Instead, with Soviet help, he had by 1949 extended his writ to all of China. But it wasn’t enough. Even as a young man Mao had dreamed of controlling a global empire, musing in a poem: “I ask the boundless earth, who after all will be your master?” Once in power, he launched a program to industrialize and (secretly) to militarize China. Nuclear-tipped ICBMs were a particular priority. The end game was Chinese hegemony, as he bluntly told his inner circle in 1956: “We must control the earth.”

The Great Leap Forward must be understood, Ms. Chang and Mr. Halliday argue, as an outgrowth of Mao’s lust for ever-expanding power. The chairman wanted steel not just “to overtake Great Britain in steel production in three years,” as the standard histories relate, but to build a blue water navy for conquest. “Now the Pacific Ocean is not peaceful,” he told his leading generals and admirals on June 28, 1958. “It can only be peaceful when we take it over.” Lin Biao, Mao’s closest ally in the military, then interjected: “We must build big ships, and be prepared to land in [i.e., invade] Japan, the Philippines, and San Francisco.” Mao continued: “How many years before we can build such ships? In 1962, when we have XX-XX tons of steel [figures concealed in original]… .”Calling together his provincial chiefs later in 1958, Mao was even more expansive: “In the future we will set up the Earth Control Committee, and make a uniform plan for the Earth.” At that time, the authors observe, “Mao dominated China. He intended to dominate the world.”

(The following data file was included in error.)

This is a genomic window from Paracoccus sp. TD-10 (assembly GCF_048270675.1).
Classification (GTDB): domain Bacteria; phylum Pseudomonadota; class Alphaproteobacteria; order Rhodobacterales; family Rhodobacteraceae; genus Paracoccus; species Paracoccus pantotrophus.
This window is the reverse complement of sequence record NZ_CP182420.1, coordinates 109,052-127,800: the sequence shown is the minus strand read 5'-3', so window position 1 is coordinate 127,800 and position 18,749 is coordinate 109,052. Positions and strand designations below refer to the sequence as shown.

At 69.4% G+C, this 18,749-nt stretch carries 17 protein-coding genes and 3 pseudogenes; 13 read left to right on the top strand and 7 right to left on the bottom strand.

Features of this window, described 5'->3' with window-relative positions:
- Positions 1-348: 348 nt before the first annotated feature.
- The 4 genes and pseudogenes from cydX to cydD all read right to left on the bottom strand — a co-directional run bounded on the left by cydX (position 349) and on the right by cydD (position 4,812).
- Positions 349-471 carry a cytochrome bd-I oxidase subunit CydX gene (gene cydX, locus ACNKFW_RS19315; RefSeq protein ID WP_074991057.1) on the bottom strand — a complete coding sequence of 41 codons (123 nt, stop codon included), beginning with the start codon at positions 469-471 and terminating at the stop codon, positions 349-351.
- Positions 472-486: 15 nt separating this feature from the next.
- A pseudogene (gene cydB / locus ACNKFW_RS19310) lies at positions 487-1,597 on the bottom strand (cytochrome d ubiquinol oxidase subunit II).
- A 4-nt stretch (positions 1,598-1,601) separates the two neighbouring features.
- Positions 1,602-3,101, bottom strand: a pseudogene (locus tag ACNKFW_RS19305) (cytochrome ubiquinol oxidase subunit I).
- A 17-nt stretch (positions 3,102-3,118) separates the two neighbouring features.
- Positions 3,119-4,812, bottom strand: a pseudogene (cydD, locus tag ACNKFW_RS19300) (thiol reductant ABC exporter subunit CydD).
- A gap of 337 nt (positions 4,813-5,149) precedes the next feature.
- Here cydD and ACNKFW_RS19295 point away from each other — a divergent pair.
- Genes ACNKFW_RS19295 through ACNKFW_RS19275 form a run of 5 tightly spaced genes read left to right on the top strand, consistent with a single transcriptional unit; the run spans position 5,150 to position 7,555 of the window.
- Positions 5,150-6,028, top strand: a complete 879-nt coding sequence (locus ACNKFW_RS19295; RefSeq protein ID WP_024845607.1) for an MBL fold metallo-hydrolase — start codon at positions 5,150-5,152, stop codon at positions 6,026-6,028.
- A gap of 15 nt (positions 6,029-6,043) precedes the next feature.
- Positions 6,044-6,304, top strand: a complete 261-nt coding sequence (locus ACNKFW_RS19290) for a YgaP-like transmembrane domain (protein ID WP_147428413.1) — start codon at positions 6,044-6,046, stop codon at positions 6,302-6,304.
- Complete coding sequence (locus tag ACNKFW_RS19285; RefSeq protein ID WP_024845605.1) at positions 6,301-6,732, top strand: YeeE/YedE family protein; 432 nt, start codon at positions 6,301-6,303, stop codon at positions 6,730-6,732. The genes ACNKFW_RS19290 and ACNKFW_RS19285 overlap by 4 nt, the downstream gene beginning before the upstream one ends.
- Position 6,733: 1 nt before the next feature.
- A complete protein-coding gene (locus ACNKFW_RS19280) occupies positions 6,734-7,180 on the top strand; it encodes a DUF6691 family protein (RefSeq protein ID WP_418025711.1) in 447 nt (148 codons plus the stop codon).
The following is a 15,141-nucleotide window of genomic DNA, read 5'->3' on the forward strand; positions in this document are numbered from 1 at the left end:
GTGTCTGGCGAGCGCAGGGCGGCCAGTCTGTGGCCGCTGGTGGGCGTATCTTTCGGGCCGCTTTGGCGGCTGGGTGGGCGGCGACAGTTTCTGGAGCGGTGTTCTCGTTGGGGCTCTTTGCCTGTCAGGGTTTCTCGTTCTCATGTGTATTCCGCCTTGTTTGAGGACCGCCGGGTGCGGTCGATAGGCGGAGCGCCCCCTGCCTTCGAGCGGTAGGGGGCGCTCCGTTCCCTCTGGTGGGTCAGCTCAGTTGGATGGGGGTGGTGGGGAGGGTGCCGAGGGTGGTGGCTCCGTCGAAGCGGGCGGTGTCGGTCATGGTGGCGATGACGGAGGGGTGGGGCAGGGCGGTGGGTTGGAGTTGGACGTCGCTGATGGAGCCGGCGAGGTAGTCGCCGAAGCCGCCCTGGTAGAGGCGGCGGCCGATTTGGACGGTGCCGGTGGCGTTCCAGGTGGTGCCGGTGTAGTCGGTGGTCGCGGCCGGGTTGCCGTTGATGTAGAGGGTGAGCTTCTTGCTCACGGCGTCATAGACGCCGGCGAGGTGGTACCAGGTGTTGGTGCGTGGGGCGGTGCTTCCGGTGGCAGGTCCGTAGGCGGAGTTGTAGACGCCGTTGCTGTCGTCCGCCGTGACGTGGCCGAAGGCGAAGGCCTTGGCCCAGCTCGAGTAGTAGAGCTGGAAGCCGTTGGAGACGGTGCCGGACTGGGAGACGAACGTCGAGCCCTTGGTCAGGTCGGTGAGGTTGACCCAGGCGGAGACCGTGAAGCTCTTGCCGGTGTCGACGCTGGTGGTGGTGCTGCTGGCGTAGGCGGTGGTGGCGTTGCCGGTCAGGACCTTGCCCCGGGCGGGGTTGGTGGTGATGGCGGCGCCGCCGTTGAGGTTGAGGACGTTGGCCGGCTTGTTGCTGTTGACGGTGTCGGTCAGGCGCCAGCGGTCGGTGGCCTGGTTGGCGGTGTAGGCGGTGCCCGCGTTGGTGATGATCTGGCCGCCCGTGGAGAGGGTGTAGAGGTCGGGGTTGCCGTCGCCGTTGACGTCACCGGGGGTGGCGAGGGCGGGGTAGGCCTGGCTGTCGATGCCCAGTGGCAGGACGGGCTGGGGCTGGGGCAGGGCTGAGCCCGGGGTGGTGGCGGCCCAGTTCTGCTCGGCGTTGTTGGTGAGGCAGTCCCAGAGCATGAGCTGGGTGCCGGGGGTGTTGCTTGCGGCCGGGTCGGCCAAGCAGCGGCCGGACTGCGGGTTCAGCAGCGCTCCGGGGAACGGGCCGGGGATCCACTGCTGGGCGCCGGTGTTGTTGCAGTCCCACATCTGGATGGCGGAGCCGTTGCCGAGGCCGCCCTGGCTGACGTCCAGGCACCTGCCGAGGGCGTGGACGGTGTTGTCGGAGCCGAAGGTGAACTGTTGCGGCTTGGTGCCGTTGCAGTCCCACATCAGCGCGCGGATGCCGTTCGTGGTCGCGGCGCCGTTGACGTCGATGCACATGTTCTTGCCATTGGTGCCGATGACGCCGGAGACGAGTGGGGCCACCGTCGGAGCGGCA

The collectivization of agriculture was carried out not to create public-minded new socialist men and women, contra the propaganda of the time. Rather it was to allow the state to more efficiently extract food, work and other resources out of the peasantry to speed industrialization and create a first-class war machine. The pinnacle of state exploitation was reached with the people’s communes, which were so efficient at squeezing China’s villagers that tens of millions of them starved to death as a result. The food exported to pay for Mao’s atomic bomb, the authors conclude, cost 38 million lives. Such losses were inconsequential for this ruthless megalomaniac, who blithely declared that, in pursuit of hegemony, “half of China may well have to die.”

As Mao lay dying, according to those who attended him in the final years of his life, he gave no thought “for the mammoth human and material losses that his destructive quest had cost his people.” Rather he was consumed by self-pity, shedding copious tears for having failed to realize his grand ambitions to become the “master of the earth.”

If you plan (wisely) to read only one biography of Mao, let it be Jung Chang and Jon Halliday’s “Mao: The Untold Story.” And as you do so, bear in mind that China’s current leaders, who know the murderous truth about the totalitarian degenerate who founded the People’s Republic of China, proudly declare themselves to be Mao’s heirs.

Steven W. Mosher was the first American social scientist allowed to carry out fieldwork in Mao’s China and the author of “Hegemon: China’s Plan To Dominate Asia and the World.”